She continued to lobby in letters for ways to bring employment to the people of western Mayo. On October 31, 1847, she wrote to her friend the English Quaker philanthropist William Bennett who had visited the west of Ireland early in 1847. She was quick to praise resident landlords who provided employment for their tenants, but some were unable to provide relief. “You, sir, who know Erris, tell, if you can, how the landlord can support the poor by taxation, to give them food, when the few resident landlords are nothing and worse than nothing, for they are paupers in the full sense of the word.” She went on to ask Bennett to use his own resources or his influence to support a local employment scheme. “I must and will plead, though I plead in vain, that something may be done to give them work. I have just received a letter from the curate of Bingham’s Town saying that he could set all his poor parish, both the women and children, to work, and find a market for their knitting and cloth, if he could command a few pounds to purchase the materials.”
Nicholson not only appealed to her friends and to the public, she challenged the government on two counts: their stewardship of relief resources and their attitude toward the poor for whom they were responsible. She made a distinction between the paid relief officers, whom she characterized as bureaucratic, hierarchical and self-serving, and volunteer relief workers (Quakers, coast guardsmen and their families and local clergy) who were compassionate, egalitarian and selfless. Nicholson was scrupulous about her own expenses. She allowed herself twenty-three pence a day for food: a diet of bread and cocoa and she reduced her stipend to sixteen pence (no cocoa) when her resources dwindled. She raged that grain was diverted from food to alcohol. She charged that grain used for distilling could have fed the Irish poor. “Reader, ponder this well. Enough grain, converted into a poison for body and soul as would have fed all that starving multitude.”
Over and over she contrasted the lack of charity among relief officials with the compassion of volunteers. The hospitality of the Irish countryside was the leitmotif of Ireland’s Welcome to the Stranger; the leitmotif of “Annals” was the generosity of the poor to one another. “Annals” is a vivid account of suffering that combines her eye-witness account with character sketches, parables, dramatic scenes and dialogues. Nicholson’s accounts put human faces on the statistical reports. Her account of those who served the poor is a record of grace.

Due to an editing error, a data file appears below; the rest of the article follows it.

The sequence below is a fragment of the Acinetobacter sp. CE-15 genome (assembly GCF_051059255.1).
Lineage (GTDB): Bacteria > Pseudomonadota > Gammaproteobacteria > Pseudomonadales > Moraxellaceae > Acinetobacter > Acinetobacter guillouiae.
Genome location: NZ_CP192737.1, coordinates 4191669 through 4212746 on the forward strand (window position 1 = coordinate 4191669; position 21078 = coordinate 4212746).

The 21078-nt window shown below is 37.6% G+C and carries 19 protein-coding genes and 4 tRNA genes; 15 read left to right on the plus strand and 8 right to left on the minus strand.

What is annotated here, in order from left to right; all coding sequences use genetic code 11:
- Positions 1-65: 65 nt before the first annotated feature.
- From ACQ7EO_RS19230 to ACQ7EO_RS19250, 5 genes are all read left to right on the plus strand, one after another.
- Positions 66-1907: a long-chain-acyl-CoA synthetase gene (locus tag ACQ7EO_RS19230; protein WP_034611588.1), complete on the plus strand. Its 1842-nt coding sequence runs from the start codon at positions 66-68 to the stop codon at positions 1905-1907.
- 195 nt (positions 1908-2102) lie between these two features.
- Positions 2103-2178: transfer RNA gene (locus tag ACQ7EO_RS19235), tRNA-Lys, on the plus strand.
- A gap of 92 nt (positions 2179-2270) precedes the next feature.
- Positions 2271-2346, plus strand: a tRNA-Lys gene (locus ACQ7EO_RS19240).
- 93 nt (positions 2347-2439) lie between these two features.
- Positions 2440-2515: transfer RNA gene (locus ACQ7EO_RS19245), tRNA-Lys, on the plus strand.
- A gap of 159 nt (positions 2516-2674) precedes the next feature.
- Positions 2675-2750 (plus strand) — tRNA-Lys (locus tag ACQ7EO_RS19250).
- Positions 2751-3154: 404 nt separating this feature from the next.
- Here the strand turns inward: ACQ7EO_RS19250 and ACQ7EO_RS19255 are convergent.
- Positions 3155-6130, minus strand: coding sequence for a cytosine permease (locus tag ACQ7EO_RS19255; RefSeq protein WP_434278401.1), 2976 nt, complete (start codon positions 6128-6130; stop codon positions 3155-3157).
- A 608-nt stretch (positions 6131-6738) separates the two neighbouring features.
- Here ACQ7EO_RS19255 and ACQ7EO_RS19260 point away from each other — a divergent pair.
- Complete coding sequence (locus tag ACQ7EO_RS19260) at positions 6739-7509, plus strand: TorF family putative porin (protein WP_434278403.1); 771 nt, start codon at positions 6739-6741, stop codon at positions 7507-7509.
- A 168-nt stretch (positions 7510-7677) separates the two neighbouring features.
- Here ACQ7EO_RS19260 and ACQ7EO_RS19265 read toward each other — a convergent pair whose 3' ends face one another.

In the fall of 1848, when she thought the Great Irish Famine was over, Nicholson left Dublin quietly for London. In fact, famine conditions continued until 1852. The “lone Quaker” who saw her to her boat was probably her friend the abolitionist Quaker printer Richard Davis Webb. In England she published Lights and Shades of Ireland (1850), the third part of which was “Annals of the Famine.” She joined the cause of world peace, joining delegations to Paris and Frankfurt. She returned to New York without notice and lived quietly in declining health until she died of typhoid fever in Jersey City on May 15th, 1855.
Almost forgotten, her books are now back in print, so we know how she would have wished to be remembered. During her first visit to Ireland while walking the road from Oranmore to Loughrea, Nicholson stopped to rest her blistered feet and thought of her prudent friends who had warned her against this reckless adventure. Did she wish to be back in her parlor in New York? She did not. She said, “Should I sleep the sleep of death, with my head pillowed against this wall, no matter. Let the passerby inscribe my epitaph upon this stone, fanatic what then? It shall only be a memento that one in a foreign land lived and pitied Ireland, and did what she could to seek out its condition.”
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